Thursday:  angels and the days of the week facts It's starting to become clear that each of the days of the week offer a different flavor.  Each day carries a certain personality. This day is under the influence of Sachiel, who is considered the ruler of all Cherubim. Cherubim are thought to keep constant vigil upon souls in need of strength, faith and renewal. Sachiel represents purity of heart and innocence.  His name means "covering of God" in Hebrew. Thursday is also governed by the planet Jupiter.  Jupiter is symbolic of generosity, personal growth, expansion, and gaining success in life. These two influences invokes a feeling of renewal, hope and enhancement upon Thursday.


angels and the days of the week factsFriday: There's a reason out of all the days of the week, Friday is commonly dubbed 'date night'.  Why? Because Fridays are overseen by the angel Anael, who's name means 'Star of love'.  Anael is one of the angels considered to have helped with the creation of the heavens and earth.  If Anael doesn't convince you that Fridays are for lovers, then perhaps knowing this day is ruled by Venus might give you confirmation.  Venus is symbolic of love, sensuality, creativity and relationships. Of course, love and loving isn't exclusive to Friday. Everyday of the week is an opportunity for love.  However, Friday is most auspicious for connecting with others on a loving level.  This doesn't mean you have to have a date, or a mate.  You can augment your intensity of love on Friday by showing affection to your pets, your family and/or your friends. You get the idea.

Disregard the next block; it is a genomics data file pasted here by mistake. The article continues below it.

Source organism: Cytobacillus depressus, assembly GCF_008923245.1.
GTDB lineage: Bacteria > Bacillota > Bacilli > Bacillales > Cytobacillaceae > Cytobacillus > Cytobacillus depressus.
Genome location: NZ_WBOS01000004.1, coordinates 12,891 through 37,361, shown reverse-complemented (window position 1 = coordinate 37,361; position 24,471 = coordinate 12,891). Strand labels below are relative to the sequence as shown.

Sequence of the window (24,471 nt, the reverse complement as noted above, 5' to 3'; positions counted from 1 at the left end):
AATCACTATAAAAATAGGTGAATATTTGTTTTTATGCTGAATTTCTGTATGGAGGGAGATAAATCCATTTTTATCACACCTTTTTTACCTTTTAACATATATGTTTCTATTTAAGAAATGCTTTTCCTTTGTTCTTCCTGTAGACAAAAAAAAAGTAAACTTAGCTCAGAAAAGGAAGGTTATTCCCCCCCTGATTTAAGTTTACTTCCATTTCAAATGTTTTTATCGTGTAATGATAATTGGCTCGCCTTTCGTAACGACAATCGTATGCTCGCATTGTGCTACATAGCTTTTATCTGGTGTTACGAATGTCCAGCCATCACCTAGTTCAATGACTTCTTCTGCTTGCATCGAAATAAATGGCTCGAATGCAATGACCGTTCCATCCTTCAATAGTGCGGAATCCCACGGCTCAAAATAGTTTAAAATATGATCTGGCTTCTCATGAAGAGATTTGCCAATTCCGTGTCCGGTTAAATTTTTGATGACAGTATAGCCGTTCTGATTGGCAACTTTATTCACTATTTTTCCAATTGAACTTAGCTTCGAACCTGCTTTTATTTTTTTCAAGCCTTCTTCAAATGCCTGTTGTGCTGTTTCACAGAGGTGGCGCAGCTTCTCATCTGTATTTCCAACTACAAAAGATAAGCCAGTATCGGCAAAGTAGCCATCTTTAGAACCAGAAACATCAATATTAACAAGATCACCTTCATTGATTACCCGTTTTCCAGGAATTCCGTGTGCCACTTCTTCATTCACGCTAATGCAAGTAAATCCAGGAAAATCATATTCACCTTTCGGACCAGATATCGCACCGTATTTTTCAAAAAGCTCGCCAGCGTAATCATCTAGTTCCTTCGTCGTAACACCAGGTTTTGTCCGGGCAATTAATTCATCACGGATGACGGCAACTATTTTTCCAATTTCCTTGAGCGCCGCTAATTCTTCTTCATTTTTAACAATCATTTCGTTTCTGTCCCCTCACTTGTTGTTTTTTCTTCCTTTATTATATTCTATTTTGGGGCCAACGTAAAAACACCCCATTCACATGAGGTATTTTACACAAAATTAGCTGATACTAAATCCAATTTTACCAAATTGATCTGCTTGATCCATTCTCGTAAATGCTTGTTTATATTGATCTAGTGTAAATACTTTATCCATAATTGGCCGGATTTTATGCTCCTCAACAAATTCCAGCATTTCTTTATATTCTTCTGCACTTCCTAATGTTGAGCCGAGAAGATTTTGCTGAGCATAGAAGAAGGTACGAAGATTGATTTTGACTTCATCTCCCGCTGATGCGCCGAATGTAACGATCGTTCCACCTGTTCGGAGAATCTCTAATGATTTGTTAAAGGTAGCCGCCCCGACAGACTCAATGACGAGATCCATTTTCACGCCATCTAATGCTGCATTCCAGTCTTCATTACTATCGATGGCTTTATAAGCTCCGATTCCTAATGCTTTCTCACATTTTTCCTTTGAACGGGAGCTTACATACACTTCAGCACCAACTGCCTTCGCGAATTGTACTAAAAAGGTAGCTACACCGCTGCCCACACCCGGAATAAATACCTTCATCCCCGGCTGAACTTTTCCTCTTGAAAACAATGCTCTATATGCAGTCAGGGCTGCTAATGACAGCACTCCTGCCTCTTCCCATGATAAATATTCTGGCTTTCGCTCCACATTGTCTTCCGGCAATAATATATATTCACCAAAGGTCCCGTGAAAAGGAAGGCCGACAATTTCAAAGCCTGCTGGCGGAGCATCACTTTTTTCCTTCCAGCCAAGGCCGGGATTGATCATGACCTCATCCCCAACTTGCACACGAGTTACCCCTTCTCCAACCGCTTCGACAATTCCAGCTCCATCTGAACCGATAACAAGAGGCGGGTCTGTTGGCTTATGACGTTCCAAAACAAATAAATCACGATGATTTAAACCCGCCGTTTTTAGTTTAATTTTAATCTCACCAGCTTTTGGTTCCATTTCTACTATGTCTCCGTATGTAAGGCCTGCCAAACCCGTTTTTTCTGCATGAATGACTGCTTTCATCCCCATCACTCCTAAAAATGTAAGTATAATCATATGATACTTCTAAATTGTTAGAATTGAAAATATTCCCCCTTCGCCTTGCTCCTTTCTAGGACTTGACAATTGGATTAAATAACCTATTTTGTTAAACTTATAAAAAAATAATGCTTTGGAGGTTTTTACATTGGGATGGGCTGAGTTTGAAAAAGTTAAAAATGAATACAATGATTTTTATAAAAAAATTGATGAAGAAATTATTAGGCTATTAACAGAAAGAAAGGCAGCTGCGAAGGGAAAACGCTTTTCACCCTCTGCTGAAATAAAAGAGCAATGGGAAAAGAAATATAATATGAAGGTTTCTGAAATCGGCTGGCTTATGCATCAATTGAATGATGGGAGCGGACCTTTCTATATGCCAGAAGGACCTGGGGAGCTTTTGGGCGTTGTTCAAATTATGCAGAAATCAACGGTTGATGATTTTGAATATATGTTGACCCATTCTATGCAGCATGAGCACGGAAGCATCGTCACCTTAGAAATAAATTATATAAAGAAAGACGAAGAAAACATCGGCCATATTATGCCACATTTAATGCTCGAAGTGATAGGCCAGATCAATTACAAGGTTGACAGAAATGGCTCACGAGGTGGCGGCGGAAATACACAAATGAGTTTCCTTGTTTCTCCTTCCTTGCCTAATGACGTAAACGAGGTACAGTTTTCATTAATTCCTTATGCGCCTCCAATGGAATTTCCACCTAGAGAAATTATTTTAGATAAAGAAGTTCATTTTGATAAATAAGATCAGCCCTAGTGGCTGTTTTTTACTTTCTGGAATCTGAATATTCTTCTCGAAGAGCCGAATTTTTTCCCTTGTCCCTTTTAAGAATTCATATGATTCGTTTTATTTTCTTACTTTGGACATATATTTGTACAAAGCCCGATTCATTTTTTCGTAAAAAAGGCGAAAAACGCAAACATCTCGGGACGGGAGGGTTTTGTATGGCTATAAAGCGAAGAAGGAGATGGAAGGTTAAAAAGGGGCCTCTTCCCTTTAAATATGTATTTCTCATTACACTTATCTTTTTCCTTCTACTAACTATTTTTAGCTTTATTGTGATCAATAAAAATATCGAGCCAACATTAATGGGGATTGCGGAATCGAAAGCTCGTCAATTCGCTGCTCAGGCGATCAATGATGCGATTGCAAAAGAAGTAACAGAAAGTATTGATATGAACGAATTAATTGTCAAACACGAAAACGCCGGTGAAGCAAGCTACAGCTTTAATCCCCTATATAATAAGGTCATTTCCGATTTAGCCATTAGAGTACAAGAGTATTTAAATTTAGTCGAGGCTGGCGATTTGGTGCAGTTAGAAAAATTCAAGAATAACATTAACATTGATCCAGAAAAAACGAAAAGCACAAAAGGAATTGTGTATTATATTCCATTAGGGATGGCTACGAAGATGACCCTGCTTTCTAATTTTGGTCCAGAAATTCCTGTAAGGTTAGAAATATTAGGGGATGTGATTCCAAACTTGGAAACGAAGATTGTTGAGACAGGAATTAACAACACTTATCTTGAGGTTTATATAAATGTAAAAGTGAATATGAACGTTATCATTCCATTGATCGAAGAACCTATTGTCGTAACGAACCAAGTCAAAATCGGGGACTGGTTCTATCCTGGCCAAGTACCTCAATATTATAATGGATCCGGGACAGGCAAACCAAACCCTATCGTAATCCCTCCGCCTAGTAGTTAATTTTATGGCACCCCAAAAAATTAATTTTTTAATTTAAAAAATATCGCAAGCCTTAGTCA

Saturday: angels and the days of the week factsThe angel Cassael governs this day.  Cassael's name means 'speed of God' in Hebrew. This angel is symbolic of solitude, control, balance, reflection and sensibility.  Interestingly the ruling planet over this day is Saturn, which has similar symbolic qualities as Cassael.  The symbolic meaning of Saturn and Cassael deals with concepts such as: Time, Stability, Hard Work, Authority and Being methodical.  As a result of both angel and planet connection, Saturday often has a controlling feel to it, or comes along with a sense of obligation.  It is commonly a day of catching up on work we've put off, because that is the 'sensible' thing to do.  This day often casts a sensation of establishing balance and order back into our lives.